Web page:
Communists hold on to Moldova | News | Al Jazeera

Communists hold on to Moldova

Moldova's Communist Party has retained its dominant position after parliamentary elections, according to an independent exit poll released after voting stations closed.

    President Vladimir Voronin has fallen out with Moscow recently

    The communists, in power since 2001, were credited on Sunday with around 42% of the vote and the centrist opposition Bloc for Democratic Moldova (BDM) about 28%, according to the exit poll by the the Public Politics Institute.
      
    The nationalist Popular Christian Democratic Party (PPCD) was running in third place with about 14% of the vote, according to the survey of some 13,000 voters at 220 polling stations across the country.
      
    Voter turnout was estimated at nearly 59% of Moldova's 2.3 million voters.

    Policy shift
      
    Although the communists came to power on a pro-Russian ticket, they have since done an about-face, partly because of disagreements with Moscow over its troop presence in the separatist region of Trandsdniestr, which Russia has tacitly supported since it broke away from Moldova after a short war in 1992. 
      

    Exit poll: Communists 42%, BDM
    28%, PCDP 14% of the votes

    The communists and their main competitors - both the centrist BDM and nationalist PPCD - all declare themselves to be pro-Western, offering voters a choice between various degrees of integration.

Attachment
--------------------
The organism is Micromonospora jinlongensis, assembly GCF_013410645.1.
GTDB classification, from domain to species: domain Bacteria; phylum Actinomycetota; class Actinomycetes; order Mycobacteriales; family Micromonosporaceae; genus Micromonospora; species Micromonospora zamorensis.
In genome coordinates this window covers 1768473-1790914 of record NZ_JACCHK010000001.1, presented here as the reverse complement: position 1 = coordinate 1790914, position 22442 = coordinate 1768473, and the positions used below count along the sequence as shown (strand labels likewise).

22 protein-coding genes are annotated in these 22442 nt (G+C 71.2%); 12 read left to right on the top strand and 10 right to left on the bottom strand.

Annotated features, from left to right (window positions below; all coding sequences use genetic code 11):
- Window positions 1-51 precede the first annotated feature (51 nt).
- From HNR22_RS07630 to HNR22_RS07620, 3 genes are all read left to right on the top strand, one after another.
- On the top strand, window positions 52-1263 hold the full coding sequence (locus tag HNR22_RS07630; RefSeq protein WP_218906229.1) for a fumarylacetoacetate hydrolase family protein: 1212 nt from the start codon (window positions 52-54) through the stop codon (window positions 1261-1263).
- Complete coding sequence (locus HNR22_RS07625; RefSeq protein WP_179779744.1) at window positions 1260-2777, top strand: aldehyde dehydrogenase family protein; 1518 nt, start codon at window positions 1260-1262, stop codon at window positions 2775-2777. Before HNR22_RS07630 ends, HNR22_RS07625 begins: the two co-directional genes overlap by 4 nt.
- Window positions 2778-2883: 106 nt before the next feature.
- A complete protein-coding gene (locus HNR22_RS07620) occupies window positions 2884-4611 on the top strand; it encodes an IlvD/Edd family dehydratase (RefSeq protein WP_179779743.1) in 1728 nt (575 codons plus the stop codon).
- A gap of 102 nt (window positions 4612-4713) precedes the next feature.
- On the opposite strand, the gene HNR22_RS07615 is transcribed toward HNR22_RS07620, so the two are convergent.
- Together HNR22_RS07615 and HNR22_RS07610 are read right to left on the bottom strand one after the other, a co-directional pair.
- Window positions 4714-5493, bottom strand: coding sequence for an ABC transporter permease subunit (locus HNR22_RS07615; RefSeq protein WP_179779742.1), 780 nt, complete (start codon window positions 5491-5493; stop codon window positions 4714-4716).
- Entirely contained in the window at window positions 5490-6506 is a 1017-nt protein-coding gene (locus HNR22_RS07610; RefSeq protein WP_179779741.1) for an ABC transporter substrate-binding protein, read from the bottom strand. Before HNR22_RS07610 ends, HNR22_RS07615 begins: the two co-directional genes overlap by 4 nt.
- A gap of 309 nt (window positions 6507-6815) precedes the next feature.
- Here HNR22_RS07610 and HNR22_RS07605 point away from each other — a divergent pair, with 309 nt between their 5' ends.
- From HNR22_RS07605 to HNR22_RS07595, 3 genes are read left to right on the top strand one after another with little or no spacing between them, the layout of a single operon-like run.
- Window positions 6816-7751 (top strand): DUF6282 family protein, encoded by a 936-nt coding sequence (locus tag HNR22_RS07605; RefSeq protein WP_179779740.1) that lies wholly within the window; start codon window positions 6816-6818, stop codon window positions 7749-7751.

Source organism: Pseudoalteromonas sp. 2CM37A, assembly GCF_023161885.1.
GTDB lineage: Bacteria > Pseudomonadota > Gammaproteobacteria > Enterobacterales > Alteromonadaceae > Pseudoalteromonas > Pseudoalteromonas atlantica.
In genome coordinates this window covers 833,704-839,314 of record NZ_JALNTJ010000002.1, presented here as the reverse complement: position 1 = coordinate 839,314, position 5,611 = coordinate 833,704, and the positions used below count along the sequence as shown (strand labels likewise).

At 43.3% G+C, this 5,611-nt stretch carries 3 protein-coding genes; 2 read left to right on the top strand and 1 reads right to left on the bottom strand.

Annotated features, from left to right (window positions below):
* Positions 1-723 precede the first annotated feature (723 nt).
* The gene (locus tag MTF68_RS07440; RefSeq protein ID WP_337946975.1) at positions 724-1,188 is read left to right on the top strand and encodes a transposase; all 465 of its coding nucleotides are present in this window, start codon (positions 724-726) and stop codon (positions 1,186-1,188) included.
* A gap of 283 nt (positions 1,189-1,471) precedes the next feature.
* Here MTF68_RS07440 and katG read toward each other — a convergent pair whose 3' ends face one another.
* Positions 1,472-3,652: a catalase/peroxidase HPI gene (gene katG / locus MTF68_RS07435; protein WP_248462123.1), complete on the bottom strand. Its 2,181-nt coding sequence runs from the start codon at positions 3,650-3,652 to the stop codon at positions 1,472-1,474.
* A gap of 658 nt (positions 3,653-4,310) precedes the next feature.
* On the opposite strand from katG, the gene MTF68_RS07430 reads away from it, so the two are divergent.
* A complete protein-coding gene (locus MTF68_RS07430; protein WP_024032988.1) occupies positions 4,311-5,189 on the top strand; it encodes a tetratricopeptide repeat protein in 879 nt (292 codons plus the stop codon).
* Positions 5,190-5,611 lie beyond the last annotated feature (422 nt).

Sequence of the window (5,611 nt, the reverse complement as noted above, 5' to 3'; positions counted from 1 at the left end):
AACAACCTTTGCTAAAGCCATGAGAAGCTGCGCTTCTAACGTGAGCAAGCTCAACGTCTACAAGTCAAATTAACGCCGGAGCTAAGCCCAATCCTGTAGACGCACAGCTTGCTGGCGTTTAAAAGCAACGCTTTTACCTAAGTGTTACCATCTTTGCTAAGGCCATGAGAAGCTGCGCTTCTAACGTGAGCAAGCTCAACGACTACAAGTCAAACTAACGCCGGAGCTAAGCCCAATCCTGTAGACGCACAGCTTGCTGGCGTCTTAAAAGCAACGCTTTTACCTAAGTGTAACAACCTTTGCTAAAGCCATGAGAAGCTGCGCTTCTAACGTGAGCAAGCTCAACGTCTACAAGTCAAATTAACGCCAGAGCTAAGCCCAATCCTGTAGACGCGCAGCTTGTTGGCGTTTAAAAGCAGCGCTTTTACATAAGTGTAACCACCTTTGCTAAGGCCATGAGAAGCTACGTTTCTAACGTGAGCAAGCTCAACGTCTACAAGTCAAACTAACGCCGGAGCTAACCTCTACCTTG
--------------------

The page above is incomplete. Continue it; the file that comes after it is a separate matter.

Tensions with Moscow have risen in recent weeks, with Moldovan authorities denying entry to Russian electoral observers and expelling others. 

    President Vladimir Voronin has also accused Russia of interference. 

    Anti Russian axis

    Before the poll Voronin held meetings with the leaders of Ukraine and Georgia, arousing Russian suspicions about the possible formation of an anti-Russian axis of the three pro-Western former Soviet republics.
      
    Russia has fumed at the change in its former satellite - which was historically part of Romania, but became a Soviet constituent republic - accusing Moldova of deliberately seeking confrontation.
      
    With a population of 4.5 million people, Moldova is one of the poorest of the former Soviet states and considered to be Europe's poorest country, with a per capita gross national product of barely $600.

    SOURCE: AFP


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